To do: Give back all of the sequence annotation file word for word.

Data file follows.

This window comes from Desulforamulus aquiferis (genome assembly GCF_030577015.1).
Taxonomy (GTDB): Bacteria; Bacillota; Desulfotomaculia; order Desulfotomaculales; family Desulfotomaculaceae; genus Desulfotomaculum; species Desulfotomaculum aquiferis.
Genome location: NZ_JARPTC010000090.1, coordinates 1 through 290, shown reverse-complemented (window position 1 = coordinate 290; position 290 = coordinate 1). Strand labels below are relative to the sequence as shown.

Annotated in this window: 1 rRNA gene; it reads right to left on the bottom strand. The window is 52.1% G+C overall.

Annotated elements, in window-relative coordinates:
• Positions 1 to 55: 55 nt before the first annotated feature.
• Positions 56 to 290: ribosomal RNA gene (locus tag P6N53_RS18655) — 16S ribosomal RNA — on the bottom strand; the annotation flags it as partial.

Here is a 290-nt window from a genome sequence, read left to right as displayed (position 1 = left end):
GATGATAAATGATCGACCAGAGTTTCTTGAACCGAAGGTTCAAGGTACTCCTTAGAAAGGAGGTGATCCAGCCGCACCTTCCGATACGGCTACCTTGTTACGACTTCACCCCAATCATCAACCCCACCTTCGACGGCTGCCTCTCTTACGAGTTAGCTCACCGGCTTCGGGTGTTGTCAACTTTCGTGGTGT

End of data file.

This window comes from Desulforamulus aquiferis (genome assembly GCF_030577015.1).
Taxonomy (GTDB): Bacteria; Bacillota; Desulfotomaculia; order Desulfotomaculales; family Desulfotomaculaceae; genus Desulfotomaculum; species Desulfotomaculum aquiferis.
Genome location: NZ_JARPTC010000090.1, coordinates 1 through 290, shown reverse-complemented (window position 1 = coordinate 290; position 290 = coordinate 1). Strand labels below are relative to the sequence as shown.

Annotated in this window: 1 rRNA gene; it reads right to left on the bottom strand. The window is 52.1% G+C overall.

Annotated elements, in window-relative coordinates:
• Positions 1 to 55: 55 nt before the first annotated feature.
• Positions 56 to 290: ribosomal RNA gene (locus tag P6N53_RS18655) — 16S ribosomal RNA — on the bottom strand; the annotation flags it as partial.

Here is a 290-nt window from a genome sequence, read left to right as displayed (position 1 = left end):
GATGATAAATGATCGACCAGAGTTTCTTGAACCGAAGGTTCAAGGTACTCCTTAGAAAGGAGGTGATCCAGCCGCACCTTCCGATACGGCTACCTTGTTACGACTTCACCCCAATCATCAACCCCACCTTCGACGGCTGCCTCTCTTACGAGTTAGCTCACCGGCTTCGGGTGTTGTCAACTTTCGTGGTGT